The Manual Oracle: Exploring theatricality, self-consciousness and paranoia with inspiration from Baltasar Gracian’s curious 1647 guide on surviving the intrigues of court, directed and adapted by Phoebe von Held.
Developed in collaboration with psychologists, psychiatrists, patients and other writers and artists. this multi-disciplinary performance explores contemporary manifestations of paranoia, suspicion and self-consciousness, inspired by possibly the world’s first ‘self-help’ book’, the 1647 Manual Oracle, or the Art of Prudence. The piece creates a kaleidoscope of short scenarios, visual tableaux and sound pieces that explore the theme of paranoia amongst the context of contemporary issues, such as racist xenophobia, surveillance and political rhetoric.
Director/adapter Phoebe von Held commenced development on the production having been awarded a Leverhulme Artists Residency, hosted by the Institute of Psychiatry King’s College London and follow-up funding from Arts Council England and Maudsley Charity. The script was developed in two research and development phases and shown in work-in-progress showings in 2011 and 2013, including specially commissioned scenes by debut novelists Natasha Soobramanien (‘Genie and Paul’, Myriad 2012) and Luke Williams (‘The Echo Chamber’, Penguin, 2012). The project also includes the development of creative writing and acting workshops for NHS mental health service users, in particular people having experienced paranoid thinking.
The performance is programmed at The Yard Theatre as part of Anxiety 2014, a new London wide arts festival that explores how the concepts of anxiety are lived, perceived and represented by artists, individuals and communities. The festival runs throughout June 2014 spanning venues and spaces across the city, from grass-roots community centres to London’s leading cultural and academic organisations. The festival aims to challenge the stigma and discrimination that surrounds mental illness through an interdisciplinary programme of visual art, film, performance, music, dance, theatre and talks.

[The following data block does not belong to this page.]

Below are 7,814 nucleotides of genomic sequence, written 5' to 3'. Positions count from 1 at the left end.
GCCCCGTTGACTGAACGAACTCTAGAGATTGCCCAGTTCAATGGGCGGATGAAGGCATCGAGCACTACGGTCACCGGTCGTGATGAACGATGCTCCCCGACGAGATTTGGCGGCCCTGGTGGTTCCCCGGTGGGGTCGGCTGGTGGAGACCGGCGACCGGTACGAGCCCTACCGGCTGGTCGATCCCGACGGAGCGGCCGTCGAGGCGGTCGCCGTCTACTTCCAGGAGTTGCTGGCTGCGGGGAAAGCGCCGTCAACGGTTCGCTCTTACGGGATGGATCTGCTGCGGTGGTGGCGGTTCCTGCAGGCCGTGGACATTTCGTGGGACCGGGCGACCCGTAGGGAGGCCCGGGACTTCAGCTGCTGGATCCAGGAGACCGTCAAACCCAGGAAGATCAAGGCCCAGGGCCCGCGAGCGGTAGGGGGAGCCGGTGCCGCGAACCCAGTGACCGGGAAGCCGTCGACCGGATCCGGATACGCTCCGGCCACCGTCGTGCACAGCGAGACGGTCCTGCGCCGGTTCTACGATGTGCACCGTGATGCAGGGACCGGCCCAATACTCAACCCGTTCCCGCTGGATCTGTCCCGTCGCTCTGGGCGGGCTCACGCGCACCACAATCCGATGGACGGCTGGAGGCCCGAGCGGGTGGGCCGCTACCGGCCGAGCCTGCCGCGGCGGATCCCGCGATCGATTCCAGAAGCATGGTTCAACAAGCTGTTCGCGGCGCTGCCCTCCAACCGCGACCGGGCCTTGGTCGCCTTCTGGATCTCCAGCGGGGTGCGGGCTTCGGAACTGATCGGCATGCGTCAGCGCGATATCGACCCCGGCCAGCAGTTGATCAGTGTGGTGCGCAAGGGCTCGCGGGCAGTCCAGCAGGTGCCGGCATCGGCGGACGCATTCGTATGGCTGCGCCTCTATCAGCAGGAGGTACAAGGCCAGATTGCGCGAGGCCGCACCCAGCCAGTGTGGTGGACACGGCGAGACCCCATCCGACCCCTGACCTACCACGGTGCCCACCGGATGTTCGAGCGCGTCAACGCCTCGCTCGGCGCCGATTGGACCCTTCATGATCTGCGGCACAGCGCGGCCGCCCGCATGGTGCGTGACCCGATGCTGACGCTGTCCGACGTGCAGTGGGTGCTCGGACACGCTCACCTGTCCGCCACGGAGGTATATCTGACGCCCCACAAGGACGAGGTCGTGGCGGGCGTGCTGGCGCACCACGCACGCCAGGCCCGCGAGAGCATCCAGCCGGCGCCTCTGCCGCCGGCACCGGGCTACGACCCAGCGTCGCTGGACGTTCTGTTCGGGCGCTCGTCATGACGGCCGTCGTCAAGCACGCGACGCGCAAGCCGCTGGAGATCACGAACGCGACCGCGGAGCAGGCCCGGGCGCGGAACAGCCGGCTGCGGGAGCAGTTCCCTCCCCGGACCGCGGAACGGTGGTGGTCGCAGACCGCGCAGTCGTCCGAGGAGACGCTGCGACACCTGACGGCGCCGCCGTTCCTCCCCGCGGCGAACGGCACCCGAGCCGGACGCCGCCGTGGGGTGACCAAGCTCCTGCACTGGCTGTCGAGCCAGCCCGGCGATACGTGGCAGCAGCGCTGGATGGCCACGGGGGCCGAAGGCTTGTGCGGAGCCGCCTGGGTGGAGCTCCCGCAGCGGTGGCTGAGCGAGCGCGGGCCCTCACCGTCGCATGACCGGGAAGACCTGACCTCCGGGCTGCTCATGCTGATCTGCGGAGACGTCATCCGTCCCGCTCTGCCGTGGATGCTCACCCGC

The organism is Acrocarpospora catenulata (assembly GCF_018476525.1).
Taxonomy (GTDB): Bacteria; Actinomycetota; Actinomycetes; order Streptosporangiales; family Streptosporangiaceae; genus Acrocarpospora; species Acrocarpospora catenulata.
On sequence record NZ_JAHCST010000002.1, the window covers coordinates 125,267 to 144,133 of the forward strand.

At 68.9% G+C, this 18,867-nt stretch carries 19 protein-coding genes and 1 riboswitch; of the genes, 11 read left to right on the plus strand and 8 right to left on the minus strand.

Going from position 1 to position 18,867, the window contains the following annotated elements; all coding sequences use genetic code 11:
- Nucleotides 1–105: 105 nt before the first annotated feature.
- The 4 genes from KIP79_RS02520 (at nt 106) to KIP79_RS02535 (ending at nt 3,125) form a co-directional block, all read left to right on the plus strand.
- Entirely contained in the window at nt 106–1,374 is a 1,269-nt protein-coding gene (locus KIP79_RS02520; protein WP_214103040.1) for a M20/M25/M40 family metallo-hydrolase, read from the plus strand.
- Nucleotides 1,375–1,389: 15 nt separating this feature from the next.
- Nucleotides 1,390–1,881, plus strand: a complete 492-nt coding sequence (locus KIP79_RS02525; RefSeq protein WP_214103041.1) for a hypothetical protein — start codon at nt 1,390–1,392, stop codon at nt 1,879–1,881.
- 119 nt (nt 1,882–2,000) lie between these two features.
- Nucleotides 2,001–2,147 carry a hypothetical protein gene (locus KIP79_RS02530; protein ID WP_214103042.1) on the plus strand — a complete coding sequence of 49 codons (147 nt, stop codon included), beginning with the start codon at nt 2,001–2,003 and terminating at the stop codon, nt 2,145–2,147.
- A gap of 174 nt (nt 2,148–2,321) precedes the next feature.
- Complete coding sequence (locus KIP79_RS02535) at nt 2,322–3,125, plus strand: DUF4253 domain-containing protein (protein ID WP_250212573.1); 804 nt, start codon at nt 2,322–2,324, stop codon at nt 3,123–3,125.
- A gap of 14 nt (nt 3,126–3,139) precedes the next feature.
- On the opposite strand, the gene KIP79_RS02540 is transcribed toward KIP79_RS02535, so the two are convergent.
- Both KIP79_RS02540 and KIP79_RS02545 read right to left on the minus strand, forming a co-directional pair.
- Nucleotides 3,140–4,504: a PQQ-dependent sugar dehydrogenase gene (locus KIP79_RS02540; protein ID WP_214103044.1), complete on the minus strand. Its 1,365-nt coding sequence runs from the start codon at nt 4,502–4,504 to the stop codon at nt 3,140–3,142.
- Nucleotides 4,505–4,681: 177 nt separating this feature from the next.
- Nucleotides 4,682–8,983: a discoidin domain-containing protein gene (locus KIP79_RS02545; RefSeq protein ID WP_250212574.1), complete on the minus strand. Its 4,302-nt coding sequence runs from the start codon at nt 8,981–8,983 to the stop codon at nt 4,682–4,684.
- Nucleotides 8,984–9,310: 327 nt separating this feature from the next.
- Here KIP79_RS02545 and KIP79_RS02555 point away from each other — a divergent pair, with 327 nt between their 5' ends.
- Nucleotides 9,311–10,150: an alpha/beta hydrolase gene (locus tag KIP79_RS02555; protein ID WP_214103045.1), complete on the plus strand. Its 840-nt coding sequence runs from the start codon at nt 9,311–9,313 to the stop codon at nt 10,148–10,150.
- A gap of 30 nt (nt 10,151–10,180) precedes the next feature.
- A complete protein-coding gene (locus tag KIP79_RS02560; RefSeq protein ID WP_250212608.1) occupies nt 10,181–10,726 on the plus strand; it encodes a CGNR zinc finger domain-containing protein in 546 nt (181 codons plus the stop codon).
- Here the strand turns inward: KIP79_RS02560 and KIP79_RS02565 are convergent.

Baltasar Gracian’s 1647 Manual Oracle, or the Art of Prudence offers advice on surviving the intrigues of the court in 300 maxims. A Jesuit monk, Gracian, considers how to act in public, how to retain the upper hand over one’s competitors, and how to conceal one’s true self and play a role, simulating false intentions through instructions comparable to the methods of the stage actor. Suspicion features strongly, as is the assumption that others are trying to harm you, evoking a mental world where paranoia has become command: “always act as if you are being watched!” (Maxim 297).
Writer and director Phoebe von Held said “What is striking about Gracian’s ‘Manual Oracle’ is that it aims to teach people how to develop their social skills and social intelligence, yet this is based on the assumption that our interactions within society are ruled by competitiveness and hostility. Society is presented as a dangerous place where we must be constantly on the watch. In today’s culture, which is obsessed with surveillance, self-representation and manipulation, I think that Gracian resonates very strongly. But there is also a lot of humour in our ongoing efforts of presenting ourselves to our fellow human beings in the most favourable light; in our attempts to watch ourselves and see beyond the masks of other people.”
An ongoing interest in Phoebe’s work as a director is the investigation of different manifestations of alienation characterising our postmodern condition. By using enigmatic historical texts as a starting point and projecting their resonances on to contemporary contexts, she seeks to probe into the conditions that determine today’s life politically, psychologically and sociologically. Phoebe von Held’s previous work as director, adaptor, translator and designer includes: Rameau’s Nephew (1998) and The Nun (2003) both at Citizens Theatre, Glasgow; and animation works; D’Alembert’s Dialogues (2005) and Chrysalis (2008) shown as part of the exhibition Crossing-Over: Encounters between Art & Biotechnology, Royal Institution, London.
Supported with public funding by the National Lottery through Arts Council England and funding from The Maudsley Charity
Running Time: 90 minutes (approx) Suitable for 14+